Everywhere and always marriage has been founded on the union in difference of male and female.  To say this is not to denigrate love between persons of the same sex, and their desire to offer mutual help and comfort to one another.  From a Christian perspective the God of love can be present in every true love. Many societies and faith traditions have had arrangements that affirmed this, but none of them have been regarded as marriage. So, the issue not one of ‘gay rights’ but of a fundamental truth of our humanity which is male and female, not androgynous or hermaphrodite, in which a ‘marriage’ between persons of the same sex is impossible because it seeks to cut loose marriage from its grounding in our biological life.

It was the non-religious, humanist philosopher, Bertrand Russell, who observed: But for children there would be no need of any institution concerned with sex . . . it is through children alone that sexual relations become important to society, and worthy to be taken cognizance of by a legal institution’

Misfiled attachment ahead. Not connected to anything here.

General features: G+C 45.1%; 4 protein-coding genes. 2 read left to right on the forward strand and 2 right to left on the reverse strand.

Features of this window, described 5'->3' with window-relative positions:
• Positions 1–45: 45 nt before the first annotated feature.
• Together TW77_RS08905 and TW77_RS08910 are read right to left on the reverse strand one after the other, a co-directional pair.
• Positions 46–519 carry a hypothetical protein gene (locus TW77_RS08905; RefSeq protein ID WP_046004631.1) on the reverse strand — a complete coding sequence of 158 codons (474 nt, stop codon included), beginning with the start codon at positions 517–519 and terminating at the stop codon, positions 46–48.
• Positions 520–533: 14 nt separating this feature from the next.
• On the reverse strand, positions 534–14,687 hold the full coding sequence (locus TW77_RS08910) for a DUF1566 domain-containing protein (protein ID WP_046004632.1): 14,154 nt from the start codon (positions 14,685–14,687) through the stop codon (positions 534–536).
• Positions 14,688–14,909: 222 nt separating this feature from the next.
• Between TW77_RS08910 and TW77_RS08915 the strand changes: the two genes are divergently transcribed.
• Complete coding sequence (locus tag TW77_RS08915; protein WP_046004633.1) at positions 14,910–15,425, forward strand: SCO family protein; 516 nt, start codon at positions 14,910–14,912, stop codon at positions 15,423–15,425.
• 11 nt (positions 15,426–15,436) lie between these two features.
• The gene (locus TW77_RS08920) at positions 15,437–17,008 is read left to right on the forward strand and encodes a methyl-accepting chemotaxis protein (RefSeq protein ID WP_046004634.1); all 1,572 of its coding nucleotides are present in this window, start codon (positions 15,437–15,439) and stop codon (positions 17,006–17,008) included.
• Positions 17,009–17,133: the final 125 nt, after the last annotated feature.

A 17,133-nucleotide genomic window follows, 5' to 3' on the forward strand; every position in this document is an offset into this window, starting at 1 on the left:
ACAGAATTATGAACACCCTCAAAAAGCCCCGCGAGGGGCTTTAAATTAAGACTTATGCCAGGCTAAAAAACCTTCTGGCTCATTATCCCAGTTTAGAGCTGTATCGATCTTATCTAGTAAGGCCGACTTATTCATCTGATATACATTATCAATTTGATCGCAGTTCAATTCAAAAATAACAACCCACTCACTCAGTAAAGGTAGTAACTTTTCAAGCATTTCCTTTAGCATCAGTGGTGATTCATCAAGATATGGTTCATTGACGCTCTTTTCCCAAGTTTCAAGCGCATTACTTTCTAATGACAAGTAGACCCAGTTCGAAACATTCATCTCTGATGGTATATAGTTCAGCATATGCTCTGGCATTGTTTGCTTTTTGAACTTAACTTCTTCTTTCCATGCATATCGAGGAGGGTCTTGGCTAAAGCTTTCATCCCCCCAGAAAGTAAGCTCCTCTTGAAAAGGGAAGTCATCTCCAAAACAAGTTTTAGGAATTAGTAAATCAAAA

And central to that observation is the importance of Motherhood and mothers.  Quite simply – no mother, no child. And it is because of this centrality, and importance of motherhood and mothering, that the word that the Prayer Book uses for Marriage – Holy Matrimony - has its roots in two Latin words: matris munus, meaning “the office of mother."  No motherhood, no marriage.  This is not to say that in each and every individual marriage there will be children.  In many and for different reasons there will not.  But in terms of the institution of marriage as a whole, without reference to the concept of mothering the concept of marriage itself become barren and will eventually die.